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Possibly last year for Prairie Dog Rebate program

By Randy Buhler
CSU Extension, Logan County agent, agronomy

This may be the last year for the Logan County Pest District Prairie Dog Rebate program. Environmental activists filed a petition under the Endangered Species Act requesting the listing of the black-tailed prairie dog as a threatened or endangered species. Their petition review by the United States Fish and Wildlife Service indicated that listing may be warranted.

The South Dakota Fish and Wildlife Office is responsible for conducting the 90-day petition finding and initiation of status review. Upon a favorable finding during the 90-day petition review, the Service begins a status review and issues a 12-month finding on the petition. The conclusion of the status review should be announced by February or March of 2010.

The petition was filed by Forest Guardians (now calling themselves WildEarth Guardians), Biodiversity Conservation Alliance, Center for Native Ecosystems, and Rocky Mountain Animal Defense. They are asking for listing the prairie dog throughout its historic range of Arizona, Colorado, Kansas, Montana, Nebraska, New Mexico, North Dakota, Oklahoma, South Dakota, Texas, and Wyoming plus historic ranges in Canada and Mexico. This historic range would encompass 3 million acres in eastern Colorado. The total range could encompass 80 to 100 million acres of the Great Plains.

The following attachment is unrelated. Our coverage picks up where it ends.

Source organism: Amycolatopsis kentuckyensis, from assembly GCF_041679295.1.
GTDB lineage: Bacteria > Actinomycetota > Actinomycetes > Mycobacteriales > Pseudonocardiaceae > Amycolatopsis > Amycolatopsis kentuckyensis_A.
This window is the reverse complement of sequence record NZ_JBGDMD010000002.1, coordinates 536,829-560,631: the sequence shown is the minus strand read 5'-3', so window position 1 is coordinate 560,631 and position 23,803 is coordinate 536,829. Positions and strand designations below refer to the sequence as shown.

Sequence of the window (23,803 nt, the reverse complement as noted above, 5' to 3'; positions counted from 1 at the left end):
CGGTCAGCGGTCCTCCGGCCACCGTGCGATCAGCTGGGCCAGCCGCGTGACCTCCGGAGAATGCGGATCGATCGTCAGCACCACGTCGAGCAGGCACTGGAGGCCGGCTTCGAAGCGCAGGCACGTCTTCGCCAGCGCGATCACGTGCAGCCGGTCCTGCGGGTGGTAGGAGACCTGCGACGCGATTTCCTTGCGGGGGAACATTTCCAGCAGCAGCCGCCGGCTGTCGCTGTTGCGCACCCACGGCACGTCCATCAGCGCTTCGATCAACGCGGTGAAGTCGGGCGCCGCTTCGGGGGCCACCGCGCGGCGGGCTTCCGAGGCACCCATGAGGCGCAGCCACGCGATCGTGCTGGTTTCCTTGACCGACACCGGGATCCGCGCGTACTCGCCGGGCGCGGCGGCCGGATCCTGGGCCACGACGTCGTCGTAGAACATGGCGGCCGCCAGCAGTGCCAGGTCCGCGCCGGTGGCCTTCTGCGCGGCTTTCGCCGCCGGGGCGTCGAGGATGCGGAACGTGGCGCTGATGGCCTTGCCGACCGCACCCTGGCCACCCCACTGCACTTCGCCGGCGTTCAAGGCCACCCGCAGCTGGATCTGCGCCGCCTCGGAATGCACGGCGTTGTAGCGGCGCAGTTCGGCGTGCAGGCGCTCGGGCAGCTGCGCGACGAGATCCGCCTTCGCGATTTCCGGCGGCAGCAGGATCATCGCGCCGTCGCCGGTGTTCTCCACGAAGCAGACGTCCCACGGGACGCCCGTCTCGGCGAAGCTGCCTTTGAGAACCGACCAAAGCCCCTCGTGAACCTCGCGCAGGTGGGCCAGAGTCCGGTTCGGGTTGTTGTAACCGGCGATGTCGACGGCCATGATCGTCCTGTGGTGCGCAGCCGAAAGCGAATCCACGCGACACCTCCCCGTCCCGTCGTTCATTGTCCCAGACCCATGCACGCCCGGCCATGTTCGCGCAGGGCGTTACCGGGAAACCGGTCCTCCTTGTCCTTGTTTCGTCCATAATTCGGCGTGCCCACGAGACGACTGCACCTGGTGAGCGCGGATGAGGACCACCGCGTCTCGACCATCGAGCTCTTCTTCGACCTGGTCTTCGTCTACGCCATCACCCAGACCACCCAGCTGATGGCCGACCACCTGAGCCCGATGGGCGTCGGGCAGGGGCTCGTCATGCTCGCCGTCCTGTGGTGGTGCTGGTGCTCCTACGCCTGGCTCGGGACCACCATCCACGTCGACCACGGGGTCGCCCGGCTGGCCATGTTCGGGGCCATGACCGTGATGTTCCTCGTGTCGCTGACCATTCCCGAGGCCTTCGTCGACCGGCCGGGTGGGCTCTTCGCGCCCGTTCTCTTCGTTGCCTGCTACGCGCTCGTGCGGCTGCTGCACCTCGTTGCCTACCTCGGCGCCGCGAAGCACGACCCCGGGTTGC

The justification for listing is that prairie dogs are a keystone species and provide habitat for other endangered species. The prairie dog is food for black-footed ferret, swift fox, golden eagle, and ferruginous hawk. Its burrows and bare ground areas provide habitat for mountain plover and burrowing owl. These animals are listed as species of concern, threatened, or endangered status.

Of the many factors stated by the petitioners, the Fish and Wildlife Service accepted three as reasons a listing may be warranted. Those factors were sylvatic plague, inadequacy of existing federal and state regulatory mechanisms, and poisoning. The Service determined that emergency listing was not warranted because of the increasing trend in population number since 1961.

The petitioners also asked for critical habitat designation. The Service stated it would consider critical habitat issues if listing is warranted. The designation of critical habitat would be part of the subsequent proposed rule.

What should be made of all this? The story of the delta smelt from the last column should be adequate warning. The legal theory for removing use of water resources from agricultural production was based on humans can change or adapt while endangered species cannot. In the prairie dog case, it not only needs habitat (short-grass prairie) but, also, it is habitat for several threatened or endangered species.

Landowners with prairie dog colonies may find they cannot exercise any control measures against prairie dog incursions. In addition, vast stretches of their and their neighbors land could be designated critical habitat.

The 2004 "Conservation Plan for Grassland Species in Colorado" was hailed as an agreeable plan and was signed off by several agriculture groups. The goal of the plan included a statement that mentioned "addressing the interests and rights of private landowners." However, as the delta smelt story showed, private rights and interests were completely dismissed by the court order.

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